Isabella Alexander is writing a new monthly column for Sapiens called BORDERS. Check out her first article and check back every month for human stories from political crises around the world.
Kwame Phillips (14PhD and faculty member at John Cabot University in Rome, Italy) and Emory Department of Anthropology Professor Debra Vidali are presenting and installing experimental ethnographic work at the British Museum in London on June 2. Their project “Kabusha Radio Remix,” is an ethnographic sound installation that turns the tables on colonial soft power and creates a tribute to the late David Yumba, wise man of the Zambian airwaves. The installation re-purposes archived audio recordings from Yumba’s popular Radio Zambia program, Kabusha Takolelwe Bowa (a Bemba proverb meaning “The Person Who Inquires First, Is Not Poisoned by a Mushroom” or “The One Who Asks Questions, Never Goes Wrong”). Learn more about the remix project on the Bemba Online Project. Phillips and Vidali’s presentation Collisions of Memory, Voice, Sound, and Physicality though a Multi-sensorial Radio Remix Installation will be at the Art, Materiality and Representation conference, hosted by The Royal Anthropological Institute, The British Museum, and University of London SOAS.
“What if we started reporting tragedies in the Mediterranean like we do any others – with names and not numbers? There were forty-seven humans lost in a single shipwreck. This isn’t the story of their shipwreck. It’s the story of them,” says Isabella Alexander (PhD 2016) .
Dr. Alexander writes about her work to identify the migrants who died when their boat capsized on February 4th while trying to reach Europe. She has become an expert on the migrant crisis through the research for her documentary The Burning: An Untold Story from the Other Side of the Migrant Crisis.
In Anthropology 385: The Migrant and Refugee Crisis Isabella Alexander combines classroom learning with creation of real-life solutions. Students interacted with people affected by the migrant crisis and created final projects that are aimed at having genuine impact, such as a mentoring program for young refugees.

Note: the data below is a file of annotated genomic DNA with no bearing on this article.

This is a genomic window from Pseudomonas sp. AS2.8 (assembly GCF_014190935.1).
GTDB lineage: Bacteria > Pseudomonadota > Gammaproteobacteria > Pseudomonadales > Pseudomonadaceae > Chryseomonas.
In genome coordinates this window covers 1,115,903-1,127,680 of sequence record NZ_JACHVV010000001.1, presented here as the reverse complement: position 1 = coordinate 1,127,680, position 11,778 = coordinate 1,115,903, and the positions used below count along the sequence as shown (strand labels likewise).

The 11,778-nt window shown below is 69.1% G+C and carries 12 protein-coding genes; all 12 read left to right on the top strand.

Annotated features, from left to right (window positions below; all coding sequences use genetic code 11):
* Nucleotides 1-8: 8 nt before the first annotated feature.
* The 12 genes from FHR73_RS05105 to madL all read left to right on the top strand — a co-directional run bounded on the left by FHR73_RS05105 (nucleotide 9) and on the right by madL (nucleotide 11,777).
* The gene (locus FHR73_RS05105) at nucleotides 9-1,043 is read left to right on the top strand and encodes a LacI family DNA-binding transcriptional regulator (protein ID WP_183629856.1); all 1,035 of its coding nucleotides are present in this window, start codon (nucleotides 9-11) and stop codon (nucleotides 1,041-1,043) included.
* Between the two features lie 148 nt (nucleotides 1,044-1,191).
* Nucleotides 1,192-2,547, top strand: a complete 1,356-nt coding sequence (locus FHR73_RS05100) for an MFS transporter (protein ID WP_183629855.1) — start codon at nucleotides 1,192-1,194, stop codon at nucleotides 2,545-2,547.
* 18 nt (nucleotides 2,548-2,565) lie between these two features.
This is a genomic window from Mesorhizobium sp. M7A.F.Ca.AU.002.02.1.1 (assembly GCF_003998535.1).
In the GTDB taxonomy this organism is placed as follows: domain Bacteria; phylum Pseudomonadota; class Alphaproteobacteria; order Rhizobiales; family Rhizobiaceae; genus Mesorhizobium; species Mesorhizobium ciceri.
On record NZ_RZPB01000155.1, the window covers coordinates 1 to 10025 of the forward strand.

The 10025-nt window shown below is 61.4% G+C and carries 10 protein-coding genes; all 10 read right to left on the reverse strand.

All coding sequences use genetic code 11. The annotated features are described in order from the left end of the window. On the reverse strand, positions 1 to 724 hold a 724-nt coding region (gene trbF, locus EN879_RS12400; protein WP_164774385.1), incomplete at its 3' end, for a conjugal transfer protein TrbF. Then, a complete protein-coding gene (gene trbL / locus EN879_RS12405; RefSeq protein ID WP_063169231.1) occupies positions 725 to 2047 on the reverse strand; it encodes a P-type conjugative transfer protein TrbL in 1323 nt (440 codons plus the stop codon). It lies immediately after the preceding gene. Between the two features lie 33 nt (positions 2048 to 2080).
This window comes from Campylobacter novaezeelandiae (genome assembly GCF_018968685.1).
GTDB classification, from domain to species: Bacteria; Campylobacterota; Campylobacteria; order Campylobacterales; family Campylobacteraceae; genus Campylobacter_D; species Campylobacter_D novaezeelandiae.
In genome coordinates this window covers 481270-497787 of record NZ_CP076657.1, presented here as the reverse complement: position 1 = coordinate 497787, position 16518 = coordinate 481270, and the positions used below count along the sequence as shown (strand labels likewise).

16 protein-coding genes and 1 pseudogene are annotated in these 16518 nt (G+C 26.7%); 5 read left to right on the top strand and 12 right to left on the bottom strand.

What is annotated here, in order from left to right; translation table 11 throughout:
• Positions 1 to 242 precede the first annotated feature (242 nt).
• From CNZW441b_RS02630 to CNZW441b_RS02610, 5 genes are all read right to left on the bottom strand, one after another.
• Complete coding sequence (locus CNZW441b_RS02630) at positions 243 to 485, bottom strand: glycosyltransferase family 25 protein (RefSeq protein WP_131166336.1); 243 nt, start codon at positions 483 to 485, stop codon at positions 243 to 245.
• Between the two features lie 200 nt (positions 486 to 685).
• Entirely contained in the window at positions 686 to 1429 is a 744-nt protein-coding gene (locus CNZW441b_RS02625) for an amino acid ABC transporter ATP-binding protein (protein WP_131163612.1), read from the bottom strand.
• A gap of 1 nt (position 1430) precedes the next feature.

“To the students, it was a heady experience, steeped in the thrill of identifying a problem and actually doing something about it. For their professor, it was an affirming case study in the power of engaged learning.” Emory News Center
Aubrey P. Graham’s (PhD 2016) photographic exhibition created in coordination with the Harvard Humanitarian Initiative will hang in the Harvard Asia Center from Nov. 2- 30, 2017. “High Ground: Disaster, Risk, and Resilience in the Philippines” explores the social dynamics that affect disaster preparedness across two distinctive communities: Sitio Kislap and Gawad Kalinga.
Gabriela Sheets receives the Society for Medical Anthropology’s Dissertation Award for her 2017 dissertation on “The Developmental Ecology of the Infant Microbiome”.
The Committee describes Sheets’ work as “novel meshing of anthropology and biology to explore an emerging area of general interest,” and thought it was likely to “make important contributions well beyond the medical anthropology community.” One member called it an “exemplar in where science should go.”
“Recognition begs reflection, and reflection begs gratitude. The beast that this dissertation was to become invited me on a marvelous journey through the lives, stories and biologies of many Salvadoran families, for which I am forever grateful. Before my observing eye, life spilled out. She sometimes clumsily, but always excitedly, tripped over herself to whisper her secrets and to weave her tales through the human body. Even under and around the long shadows of death where meaning was mute, her whispers sounded. Thank you Emory for the opportunity to research questions that excite me, always supported by frameworks rooted in our anthropological and biological heritage. I hope to make even a small difference with the tools and drive that you provided for me.” Gabriela Sheets